You know the Republican Party is in deep trouble when they typically right wing George Will endorses a libertarian candidate over a Republican standard bearer. Yet that is precisely what Will does in a column in the Washington Post. True, Will holds no love for Democrat Terry McAuliffe, but the fact that he cannot support Ken Cuccinelli speaks volumes about just how extreme - frightening might be a better word - Cuccinelli and his agenda are in reality. Like many, I feel that neither major party candidate is ideal, but in the last analysis, one sometimes votes for the lesser evil. Hence my support (and the support of most leading newspapers in Virginia) for Terry McAuliffe. Apparently, Will cannot hold his nose and vote for McAuliffe, so he is encouraging a vote for Robert Sarvis, the Libertarian Party candidate for governor of Virginia. Here are column excerpts:
Equanimity is his [Robert Sarvis'] default position and almost his political platform: Why be agitated when your frenzied adversaries are splendidly making your case about the poverty of standard political choices?
In Sarvis, the man and the moment have met. He is running at a time of maximum distrust of established institutions, including the two major parties. He has little money, but McAuliffe and Cuccinelli have spent millions of dollars on broadcast ads making each other repulsive to many Virginians, who surely feel as Will Rogers did: “You got to admit that each party is worse than the other.” Furthermore, the partial shutdown of the government especially annoyed Sarvis’s state, which has the nation’s second highest per-capita federal spending (Alaska is first) — Northern Virginia is a dormitory for federal workers and southern Virginia’s military installations include the world’s largest naval complex.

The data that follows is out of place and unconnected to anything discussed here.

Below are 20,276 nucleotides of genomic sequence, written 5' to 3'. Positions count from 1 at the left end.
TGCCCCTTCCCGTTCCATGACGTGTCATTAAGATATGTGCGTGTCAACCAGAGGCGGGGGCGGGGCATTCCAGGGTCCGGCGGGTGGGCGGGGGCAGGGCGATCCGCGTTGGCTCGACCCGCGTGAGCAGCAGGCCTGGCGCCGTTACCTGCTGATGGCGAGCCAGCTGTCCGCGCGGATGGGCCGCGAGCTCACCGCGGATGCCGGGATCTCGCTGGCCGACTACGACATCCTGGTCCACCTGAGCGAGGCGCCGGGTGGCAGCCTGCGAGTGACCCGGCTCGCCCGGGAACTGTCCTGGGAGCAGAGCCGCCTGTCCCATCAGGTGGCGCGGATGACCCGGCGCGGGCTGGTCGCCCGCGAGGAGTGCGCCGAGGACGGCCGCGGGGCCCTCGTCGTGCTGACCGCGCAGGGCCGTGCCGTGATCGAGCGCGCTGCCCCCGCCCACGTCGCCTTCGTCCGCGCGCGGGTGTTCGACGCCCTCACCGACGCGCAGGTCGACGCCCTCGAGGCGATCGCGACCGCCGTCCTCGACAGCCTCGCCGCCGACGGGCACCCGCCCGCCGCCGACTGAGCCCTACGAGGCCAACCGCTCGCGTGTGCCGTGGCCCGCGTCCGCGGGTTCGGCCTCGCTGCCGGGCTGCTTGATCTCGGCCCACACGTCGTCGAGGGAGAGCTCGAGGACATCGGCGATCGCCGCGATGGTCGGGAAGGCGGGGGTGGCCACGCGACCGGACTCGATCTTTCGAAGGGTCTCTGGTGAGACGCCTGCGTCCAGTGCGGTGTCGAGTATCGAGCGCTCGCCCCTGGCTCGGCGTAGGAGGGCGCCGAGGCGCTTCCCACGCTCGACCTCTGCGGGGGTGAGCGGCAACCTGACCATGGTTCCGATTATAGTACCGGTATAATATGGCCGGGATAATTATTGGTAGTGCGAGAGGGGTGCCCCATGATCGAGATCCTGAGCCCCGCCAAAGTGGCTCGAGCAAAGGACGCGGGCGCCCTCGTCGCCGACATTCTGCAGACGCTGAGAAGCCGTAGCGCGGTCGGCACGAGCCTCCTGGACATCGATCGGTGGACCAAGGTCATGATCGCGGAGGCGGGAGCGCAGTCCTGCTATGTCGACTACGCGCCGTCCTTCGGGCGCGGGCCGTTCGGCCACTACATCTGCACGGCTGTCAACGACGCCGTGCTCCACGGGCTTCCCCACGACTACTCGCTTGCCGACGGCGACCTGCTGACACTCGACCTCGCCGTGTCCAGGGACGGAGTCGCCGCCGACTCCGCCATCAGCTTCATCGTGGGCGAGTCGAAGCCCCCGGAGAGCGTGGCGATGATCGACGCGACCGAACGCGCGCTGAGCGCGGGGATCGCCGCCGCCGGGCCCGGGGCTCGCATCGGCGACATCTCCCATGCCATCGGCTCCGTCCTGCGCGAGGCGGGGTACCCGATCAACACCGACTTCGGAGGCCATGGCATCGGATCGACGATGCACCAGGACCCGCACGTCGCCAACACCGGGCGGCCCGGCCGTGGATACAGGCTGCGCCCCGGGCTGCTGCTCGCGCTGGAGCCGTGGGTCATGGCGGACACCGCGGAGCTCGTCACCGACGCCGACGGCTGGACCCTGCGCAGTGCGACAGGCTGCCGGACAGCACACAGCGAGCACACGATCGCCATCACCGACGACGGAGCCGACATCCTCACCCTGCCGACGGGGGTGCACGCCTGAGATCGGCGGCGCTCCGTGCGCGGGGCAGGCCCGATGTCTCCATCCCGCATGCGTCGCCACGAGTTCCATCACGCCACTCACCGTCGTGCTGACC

During an intermission in the telecast of a notably disagreeable McAuliffe-Cuccinelli debate, viewers heard from their television sets a woman’s voice asking, “Can’t vote for these guys?” Then Sarvis’s voice: “Like you, I can’t vote for Ken Cuccinelli’s narrow-minded social agenda. I want a Virginia that’s open-minded and welcoming to all. And like you, I don’t want Terry McAuliffe’s cronyism either, where government picks winners and losers. Join me, and together we can build a Virginia that’s open-minded and open for business.”
Cuccinelli is a stern social conservative, an opponent of, among other things, gay marriage. Marriage equality interests Sarvis (whose mother is Chinese) because his wife is African American, so his marriage would have been illegal in Virginia before the exquisitely titled 1967 U.S. Supreme Court decision Loving v. Virginia .
Sarvis, who is 37 and may look that old in a decade or so, graduated from Harvard with a mathematics degree, earned a law degree from New York University and clerked in Mississippi for a judge on the 5th U.S. Circuit Court of Appeals. After a spell as a mathematics graduate student at Berkeley, Sarvis worked for a San Francisco tech startup, then earned a master’s degree in economics at George Mason University. In 2011, he ran as a Republican against the state Senate majority leader, a 31-year incumbent. Outspent 72-to-1, Sarvis got 36 percent of the vote.
He must scrounge for media attention because he fares poorly in polls that reinforce the judgment that he is not newsworthy. But he is.
Third-party candidacies are said to be like bees — they sting, then die. Still, Sarvis is enabling voters to register dissatisfaction with the prevailing political duopoly. Markets are information-generating mechanisms, and Virginia’s political market is sending, through Sarvis, signals to the two durable parties.